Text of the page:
Re: Classical Guitars And Others

Doug_Smith wrote:

This is something like what you are seeing on the Yamaha from a different angle courtesy of the Taylor Guitar Folks.
https://www.taylorguitars.com/sites/def … k=ynki-UBr
I personally use a variation of this but more like the high E string with one "twist" before diving behind the bridge... particularly notice how each string is also "clinched" by it's neighbor.  No slipping that way for sure!

Doug I am not a fan of interlacing strings like what Taylor Guitar shows. It looks nice however if you want or need to change just one string to undo two or three stings to change one is a problem. If you keep each string separate then you can change one without any problem. I have used the same string on guitars for years and still buy then in a 3 pack and enough for more than a year at a time.  As good as they are once in a blue moon I will have one that just does not sound right, so I change it.

Music is what feelings sound like.
Music is life, that why our hearts have beats.

Re: Classical Guitars And Others

I change the wound strings often but leave the 3 nylon for months.  I hear no degrading at all...got G, B, E's comin' out my ears.

Martin 0-18t  tenor guitar/MyaMoe baritone ukulele
Kamaka HF-4 baritone/Outdoor tenor ukulele
Kay El Bee baritone ukulele
Vega Little wonder tenor banjo

Re: Classical Guitars And Others

I usually change all of mine at the same time, and base it on sound. That normally means 10 to 15 hours of playing time.

Music is what feelings sound like.
Music is life, that why our hearts have beats.

Re: Classical Guitars And Others

Classical Guitar wrote:

I usually change all of mine at the same time, and base it on sound. That normally means 10 to 15 hours of playing time.

Well that confirms it !!  I don't play mine NEARLY OFTEN enough ! wink
At that rate, I'd be changing strings like every 5-6 Years.... on the other hand though it wouldn't feel so strange when I do get a hankering to play .... and I'd be better at it. Neck's too wide & flat, action's too high, fingers getting fat, posture, posture, etc... sigh.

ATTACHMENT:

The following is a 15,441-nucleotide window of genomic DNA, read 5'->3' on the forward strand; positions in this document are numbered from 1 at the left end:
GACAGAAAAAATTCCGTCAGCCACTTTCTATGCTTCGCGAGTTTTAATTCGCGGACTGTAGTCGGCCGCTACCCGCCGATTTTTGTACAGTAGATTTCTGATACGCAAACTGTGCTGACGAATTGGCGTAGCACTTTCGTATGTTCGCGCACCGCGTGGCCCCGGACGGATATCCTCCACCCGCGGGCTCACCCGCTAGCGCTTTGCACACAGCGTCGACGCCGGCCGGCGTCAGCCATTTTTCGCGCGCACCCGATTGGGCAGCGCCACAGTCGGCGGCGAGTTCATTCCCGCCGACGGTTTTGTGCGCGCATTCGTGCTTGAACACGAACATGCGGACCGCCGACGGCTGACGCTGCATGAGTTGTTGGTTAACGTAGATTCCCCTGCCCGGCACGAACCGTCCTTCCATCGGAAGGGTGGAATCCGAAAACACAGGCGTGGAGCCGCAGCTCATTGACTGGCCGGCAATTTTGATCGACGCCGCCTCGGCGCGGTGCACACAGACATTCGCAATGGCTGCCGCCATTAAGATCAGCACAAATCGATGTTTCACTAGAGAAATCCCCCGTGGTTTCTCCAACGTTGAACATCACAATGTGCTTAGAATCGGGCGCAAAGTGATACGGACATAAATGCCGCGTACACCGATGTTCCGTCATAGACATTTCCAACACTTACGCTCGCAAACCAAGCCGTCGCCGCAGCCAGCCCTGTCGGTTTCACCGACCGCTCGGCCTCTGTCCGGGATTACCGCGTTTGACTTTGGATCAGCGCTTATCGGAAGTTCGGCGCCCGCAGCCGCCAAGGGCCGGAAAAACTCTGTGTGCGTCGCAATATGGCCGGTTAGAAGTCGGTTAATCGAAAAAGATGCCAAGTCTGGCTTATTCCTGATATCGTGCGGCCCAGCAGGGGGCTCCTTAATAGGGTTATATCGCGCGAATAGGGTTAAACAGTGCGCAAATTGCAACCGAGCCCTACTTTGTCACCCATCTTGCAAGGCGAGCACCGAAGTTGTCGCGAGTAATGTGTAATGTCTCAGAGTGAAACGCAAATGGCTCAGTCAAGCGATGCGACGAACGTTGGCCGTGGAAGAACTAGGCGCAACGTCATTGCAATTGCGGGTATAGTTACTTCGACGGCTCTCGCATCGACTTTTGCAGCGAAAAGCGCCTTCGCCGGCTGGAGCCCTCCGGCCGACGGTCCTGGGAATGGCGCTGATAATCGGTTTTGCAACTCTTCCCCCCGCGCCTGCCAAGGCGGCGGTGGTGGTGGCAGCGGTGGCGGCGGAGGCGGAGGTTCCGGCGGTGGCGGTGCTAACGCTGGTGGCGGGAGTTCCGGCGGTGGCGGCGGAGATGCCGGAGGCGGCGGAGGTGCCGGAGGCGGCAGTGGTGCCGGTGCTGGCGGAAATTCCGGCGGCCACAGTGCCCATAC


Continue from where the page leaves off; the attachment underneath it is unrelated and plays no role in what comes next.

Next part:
"what is this quintessence of dust?"  - Shakespeare

Re: Classical Guitars And Others

Doug_Smith wrote:
Classical Guitar wrote:

I usually change all of mine at the same time, and base it on sound. That normally means 10 to 15 hours of playing time.

Well that confirms it !!  I don't play mine NEARLY OFTEN enough ! wink
At that rate, I'd be changing strings like every 5-6 Years.... on the other hand though it wouldn't feel so strange when I do get a hankering to play .... and I'd be better at it. Neck's too wide & flat, action's too high, fingers getting fat, posture, posture, etc... sigh.

Sometimes as you describe yourself a larger flatter neck of a classical might  be easier to play.  And if you are  more comfortable playing on your right leg that is okay too. I helped a guy who had a Rotator Cuff Repair change from a steel string to a classical guitar. He soon liked the sound and easier fingering he just plays the same music he always played except on a classical, and he plays on his right leg just like he always has. It is comfortable for him.

Doug I am not saying a classical guitar is right for every one at all. Just a thought .....it might fit your hands better.  From the number of posts you have, you have a world of knowledge and you have  been generous enough to share it. Thank you for the work you as a Moderator.

Music is what feelings sound like.
Music is life, that why our hearts have beats.

Re: Classical Guitars And Others

CG, Actually I'm criticising myself for not being more diligent in what and how I play.  Grown lazy and just plain sloppy.... the Classical requires attention to all the right things I should be doing, and brings out sonically all the things I have overlooked.  Many of which I have suggested to others in their journey like elevating the neck to get the thumb in better position for barre chords without undue stress on the wrist causing cramping (and potential carpal tunnel damage), locating the correct strings with the plucking fingers without support and such.  The electric guitar was making such a "slob" out of me I went (willingly) back to acoustic for similar reasons.  Once in awhile though, I revert and realise how easy it is to "hide" poor technique with effects and a wall of "noise".....

You have to get back to your "roots" now and again to see how far you haven't progressed, but it's still fun, and one of those things you can derive great satisfaction out of in your "old age".

I enjoy our conversations and look forward to meeting you at one of the Chordie functions sometime/where down the road. wink smile

"what is this quintessence of dust?"  - Shakespeare